‘Friendly Fire’ by eaJ is inspired by Valorant | Lifestyle.INQ

OCTOBER 27, 2022

In 2015, Sungjin, Jae, Young K, Wonpil, and Dowoon, debuted as Day6, a Korean band under JYP Entertainment. They were not the first of their kind, but the five-piece act was unique to an idol industry filled with multi-talented icons. They were not your typical performers but sure enough, with hits such as “Congratulations,” “You Were Beautiful,” and “Time of Our Life,” they would make their mark as one of the country’s most renowned vocalists and instrumentalists.

Unfortunately, in 2022, Jae Hyung Park officially left Day6, leaving the band without its lead guitarist and vocalist. The mini album, “The Book of Us: Negentropy” was his final project with them.

Read more: More than a decade into the game, Crwn is only just getting started

Since then, Jae has adopted the moniker “eaJ” and pursued a solo career while being based in Los Angeles, California. He has released songs such as “Visions” and “Car Crash,” and has performed in various concerts and festivals around the world, including Head In The Clouds Manila back in 2022.

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Now, eaJ has just released his latest track, “Friendly Fire” and is slated to return to Manila on Sept. 1 at the SM North Edsa Skydome for his first solo concert in the country. Here, we caught up with the soloist to chat about the new single, the upcoming tour, and how his time with Day6 has influenced his sound.

Your latest single is quite upbeat compared to some of your previous releases, which were slower in nature. Is there a shift in tone that you’re going after?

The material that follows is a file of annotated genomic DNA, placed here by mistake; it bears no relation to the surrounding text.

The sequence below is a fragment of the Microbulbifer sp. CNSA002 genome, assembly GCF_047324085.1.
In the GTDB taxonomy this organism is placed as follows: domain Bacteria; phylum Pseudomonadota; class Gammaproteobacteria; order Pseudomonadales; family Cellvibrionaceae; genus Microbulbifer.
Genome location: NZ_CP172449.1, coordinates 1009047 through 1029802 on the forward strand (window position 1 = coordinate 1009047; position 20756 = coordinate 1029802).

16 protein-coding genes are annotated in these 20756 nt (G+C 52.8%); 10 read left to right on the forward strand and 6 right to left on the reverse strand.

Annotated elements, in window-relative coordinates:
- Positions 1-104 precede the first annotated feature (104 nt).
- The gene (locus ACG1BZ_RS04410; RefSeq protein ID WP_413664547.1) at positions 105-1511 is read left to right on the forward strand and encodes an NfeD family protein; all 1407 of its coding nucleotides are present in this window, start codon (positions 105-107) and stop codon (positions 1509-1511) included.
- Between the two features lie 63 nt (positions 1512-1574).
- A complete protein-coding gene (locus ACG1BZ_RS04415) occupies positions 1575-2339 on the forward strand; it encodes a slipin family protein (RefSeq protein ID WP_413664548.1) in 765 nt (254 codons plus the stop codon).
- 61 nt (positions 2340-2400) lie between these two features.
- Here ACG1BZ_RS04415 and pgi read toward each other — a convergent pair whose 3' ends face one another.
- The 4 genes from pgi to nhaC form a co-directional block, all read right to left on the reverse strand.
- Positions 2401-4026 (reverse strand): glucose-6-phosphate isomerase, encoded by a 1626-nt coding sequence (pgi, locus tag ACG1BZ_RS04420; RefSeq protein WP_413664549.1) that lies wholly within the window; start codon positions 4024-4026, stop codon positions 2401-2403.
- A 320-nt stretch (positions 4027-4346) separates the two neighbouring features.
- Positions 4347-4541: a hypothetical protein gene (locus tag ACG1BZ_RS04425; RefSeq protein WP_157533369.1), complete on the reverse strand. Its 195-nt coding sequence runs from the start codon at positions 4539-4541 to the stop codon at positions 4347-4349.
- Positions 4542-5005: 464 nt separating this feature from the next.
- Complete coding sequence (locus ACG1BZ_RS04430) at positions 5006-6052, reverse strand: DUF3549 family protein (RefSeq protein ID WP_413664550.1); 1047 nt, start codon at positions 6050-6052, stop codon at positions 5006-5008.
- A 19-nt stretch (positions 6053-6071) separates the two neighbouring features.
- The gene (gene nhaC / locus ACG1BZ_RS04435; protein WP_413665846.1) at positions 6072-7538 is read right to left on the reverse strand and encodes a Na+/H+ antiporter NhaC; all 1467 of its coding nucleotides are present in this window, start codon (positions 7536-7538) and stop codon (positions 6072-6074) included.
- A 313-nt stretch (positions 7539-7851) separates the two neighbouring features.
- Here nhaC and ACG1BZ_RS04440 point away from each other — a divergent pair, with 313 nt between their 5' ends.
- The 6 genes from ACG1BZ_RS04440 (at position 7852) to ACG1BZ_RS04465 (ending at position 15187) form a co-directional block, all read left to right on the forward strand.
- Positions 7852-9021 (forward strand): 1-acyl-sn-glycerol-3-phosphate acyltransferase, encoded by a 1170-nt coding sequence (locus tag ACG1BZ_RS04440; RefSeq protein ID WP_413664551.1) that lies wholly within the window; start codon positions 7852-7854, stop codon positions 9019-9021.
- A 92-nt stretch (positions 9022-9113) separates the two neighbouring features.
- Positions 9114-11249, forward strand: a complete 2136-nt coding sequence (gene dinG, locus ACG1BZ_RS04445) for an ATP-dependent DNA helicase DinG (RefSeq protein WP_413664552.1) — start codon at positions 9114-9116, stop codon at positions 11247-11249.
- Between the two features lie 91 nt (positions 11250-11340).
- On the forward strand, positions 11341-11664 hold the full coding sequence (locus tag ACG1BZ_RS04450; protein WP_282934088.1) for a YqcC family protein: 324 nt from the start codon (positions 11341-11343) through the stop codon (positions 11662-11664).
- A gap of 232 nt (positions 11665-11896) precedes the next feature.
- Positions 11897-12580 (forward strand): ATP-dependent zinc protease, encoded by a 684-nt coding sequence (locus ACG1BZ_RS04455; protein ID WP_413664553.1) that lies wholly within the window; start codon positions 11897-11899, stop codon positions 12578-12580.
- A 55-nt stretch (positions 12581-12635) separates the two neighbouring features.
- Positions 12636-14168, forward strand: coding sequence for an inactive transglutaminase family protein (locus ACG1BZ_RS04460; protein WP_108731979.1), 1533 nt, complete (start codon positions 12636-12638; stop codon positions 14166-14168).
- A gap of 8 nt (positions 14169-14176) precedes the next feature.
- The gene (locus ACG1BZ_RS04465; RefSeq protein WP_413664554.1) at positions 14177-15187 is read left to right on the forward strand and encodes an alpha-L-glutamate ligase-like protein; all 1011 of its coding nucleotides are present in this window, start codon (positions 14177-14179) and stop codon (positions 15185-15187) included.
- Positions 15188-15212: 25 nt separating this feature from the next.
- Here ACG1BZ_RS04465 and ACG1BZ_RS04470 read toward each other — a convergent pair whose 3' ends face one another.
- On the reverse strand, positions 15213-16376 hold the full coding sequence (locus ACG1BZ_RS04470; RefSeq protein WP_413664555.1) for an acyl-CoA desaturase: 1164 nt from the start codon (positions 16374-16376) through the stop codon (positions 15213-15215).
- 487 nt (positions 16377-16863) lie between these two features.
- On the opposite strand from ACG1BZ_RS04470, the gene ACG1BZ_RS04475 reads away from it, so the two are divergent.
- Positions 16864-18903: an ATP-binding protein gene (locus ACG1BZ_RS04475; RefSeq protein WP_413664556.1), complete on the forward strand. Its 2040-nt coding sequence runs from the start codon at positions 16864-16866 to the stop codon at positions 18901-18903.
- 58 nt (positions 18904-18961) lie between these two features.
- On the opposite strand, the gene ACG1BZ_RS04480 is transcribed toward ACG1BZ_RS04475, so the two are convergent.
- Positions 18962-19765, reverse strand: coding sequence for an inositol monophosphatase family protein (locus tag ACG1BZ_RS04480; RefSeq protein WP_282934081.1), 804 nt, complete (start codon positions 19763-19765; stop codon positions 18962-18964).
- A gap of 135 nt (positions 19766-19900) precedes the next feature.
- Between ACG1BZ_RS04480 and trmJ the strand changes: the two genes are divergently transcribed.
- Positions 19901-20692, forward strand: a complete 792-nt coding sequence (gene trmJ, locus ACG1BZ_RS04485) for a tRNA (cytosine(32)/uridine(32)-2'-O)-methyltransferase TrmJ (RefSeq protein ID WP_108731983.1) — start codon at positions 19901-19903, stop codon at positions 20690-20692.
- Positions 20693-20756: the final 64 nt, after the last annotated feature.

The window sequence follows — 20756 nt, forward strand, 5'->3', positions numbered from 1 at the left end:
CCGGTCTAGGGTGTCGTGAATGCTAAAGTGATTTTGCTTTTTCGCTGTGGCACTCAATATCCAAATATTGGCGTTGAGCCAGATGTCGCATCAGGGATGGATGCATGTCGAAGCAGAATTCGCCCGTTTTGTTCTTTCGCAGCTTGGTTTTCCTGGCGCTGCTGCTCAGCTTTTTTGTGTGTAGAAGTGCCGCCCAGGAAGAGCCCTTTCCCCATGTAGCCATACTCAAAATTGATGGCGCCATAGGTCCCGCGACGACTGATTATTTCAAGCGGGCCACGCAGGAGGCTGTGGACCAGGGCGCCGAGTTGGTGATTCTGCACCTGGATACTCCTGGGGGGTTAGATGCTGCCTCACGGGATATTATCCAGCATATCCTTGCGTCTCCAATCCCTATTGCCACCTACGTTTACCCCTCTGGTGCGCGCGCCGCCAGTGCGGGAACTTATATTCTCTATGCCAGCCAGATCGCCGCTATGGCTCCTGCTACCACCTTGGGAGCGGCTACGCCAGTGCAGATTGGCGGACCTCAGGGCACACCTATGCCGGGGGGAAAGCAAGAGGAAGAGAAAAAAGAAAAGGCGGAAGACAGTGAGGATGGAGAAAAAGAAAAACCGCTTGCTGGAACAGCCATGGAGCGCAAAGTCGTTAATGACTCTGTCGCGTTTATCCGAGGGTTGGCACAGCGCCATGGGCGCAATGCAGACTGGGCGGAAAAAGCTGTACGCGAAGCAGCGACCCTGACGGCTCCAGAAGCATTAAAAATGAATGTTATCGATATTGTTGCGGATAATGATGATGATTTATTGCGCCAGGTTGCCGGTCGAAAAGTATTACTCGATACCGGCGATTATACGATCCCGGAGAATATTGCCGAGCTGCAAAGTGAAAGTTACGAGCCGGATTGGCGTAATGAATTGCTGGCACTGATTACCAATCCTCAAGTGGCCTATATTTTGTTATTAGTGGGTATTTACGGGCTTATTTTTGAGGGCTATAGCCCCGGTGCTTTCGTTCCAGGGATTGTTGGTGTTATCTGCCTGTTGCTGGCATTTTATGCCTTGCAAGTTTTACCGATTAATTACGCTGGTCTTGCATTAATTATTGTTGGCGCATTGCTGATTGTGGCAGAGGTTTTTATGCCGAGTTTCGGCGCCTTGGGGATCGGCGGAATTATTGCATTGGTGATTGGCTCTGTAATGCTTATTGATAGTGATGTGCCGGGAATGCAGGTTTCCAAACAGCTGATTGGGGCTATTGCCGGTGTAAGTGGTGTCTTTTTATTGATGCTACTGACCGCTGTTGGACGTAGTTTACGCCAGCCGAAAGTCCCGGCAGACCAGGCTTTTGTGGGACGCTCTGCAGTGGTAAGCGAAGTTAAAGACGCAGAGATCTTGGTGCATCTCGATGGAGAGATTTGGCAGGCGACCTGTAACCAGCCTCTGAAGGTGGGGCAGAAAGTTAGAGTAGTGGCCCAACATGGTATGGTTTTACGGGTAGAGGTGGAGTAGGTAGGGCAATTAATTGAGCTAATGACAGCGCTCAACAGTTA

It wasn’t intentional. I was thinking about the same thing the other day. I have so much music that leans towards alternative, especially with my earlier releases. But recently, I feel like I’ve just gravitated more toward things that are leaning more on pop. But then again, with the next tracks after this one, they go back to alternative. So I don’t know, a little everywhere.

 

Regarding the song, I was listening to it the other day. When you got into the chorus, I was expecting the instrumental to go on a steady four-on-the-floor beat. Was it a creative decision not to go that way?

Mostly, what ends up happening is that we just feel out of the room. The way that I write is I just throw things. I never really have a game plan unless I come up with a concept. Especially melodically, rhythmically, production-wise, it’s usually what feels right on the spot. Once again it wasn’t intentional, but I mean, I’m glad you think it’s a little unorthodox. That’s a compliment to me for sure.

Can you tell me about the thought behind “Friendly Fire” and what it’s about in general?

The concept of “Friendly Fire” came up because Jorgen Odegard and I—the producer behind “Friendly Fire”—were really into Valorant then. I remember we were playing the day before. We were just talking about it and it somehow ended up becoming the song title.